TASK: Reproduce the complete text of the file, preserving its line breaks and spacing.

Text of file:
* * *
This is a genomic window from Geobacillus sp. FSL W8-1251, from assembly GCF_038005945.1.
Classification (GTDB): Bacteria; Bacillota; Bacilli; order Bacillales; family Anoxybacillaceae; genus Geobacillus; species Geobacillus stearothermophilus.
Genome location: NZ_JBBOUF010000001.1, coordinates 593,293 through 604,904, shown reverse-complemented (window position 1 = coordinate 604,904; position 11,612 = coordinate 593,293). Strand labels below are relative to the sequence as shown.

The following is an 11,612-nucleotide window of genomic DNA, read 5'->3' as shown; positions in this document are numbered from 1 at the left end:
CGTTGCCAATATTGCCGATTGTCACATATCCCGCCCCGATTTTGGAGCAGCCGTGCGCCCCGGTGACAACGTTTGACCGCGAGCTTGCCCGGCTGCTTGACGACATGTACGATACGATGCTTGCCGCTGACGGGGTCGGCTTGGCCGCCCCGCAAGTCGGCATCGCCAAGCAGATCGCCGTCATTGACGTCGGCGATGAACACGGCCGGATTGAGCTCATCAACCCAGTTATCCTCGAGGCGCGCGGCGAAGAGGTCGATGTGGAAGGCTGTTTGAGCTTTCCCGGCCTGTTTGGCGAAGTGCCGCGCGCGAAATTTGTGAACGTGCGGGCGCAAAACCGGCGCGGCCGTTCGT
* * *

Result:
This is a genomic window from Geobacillus sp. FSL W8-1251, from assembly GCF_038005945.1.
Classification (GTDB): Bacteria; Bacillota; Bacilli; order Bacillales; family Anoxybacillaceae; genus Geobacillus; species Geobacillus stearothermophilus.
Genome location: NZ_JBBOUF010000001.1, coordinates 593,293 through 604,904, shown reverse-complemented (window position 1 = coordinate 604,904; position 11,612 = coordinate 593,293). Strand labels below are relative to the sequence as shown.

The following is an 11,612-nucleotide window of genomic DNA, read 5'->3' as shown; positions in this document are numbered from 1 at the left end:
CGTTGCCAATATTGCCGATTGTCACATATCCCGCCCCGATTTTGGAGCAGCCGTGCGCCCCGGTGACAACGTTTGACCGCGAGCTTGCCCGGCTGCTTGACGACATGTACGATACGATGCTTGCCGCTGACGGGGTCGGCTTGGCCGCCCCGCAAGTCGGCATCGCCAAGCAGATCGCCGTCATTGACGTCGGCGATGAACACGGCCGGATTGAGCTCATCAACCCAGTTATCCTCGAGGCGCGCGGCGAAGAGGTCGATGTGGAAGGCTGTTTGAGCTTTCCCGGCCTGTTTGGCGAAGTGCCGCGCGCGAAATTTGTGAACGTGCGGGCGCAAAACCGGCGCGGCCGTTCGT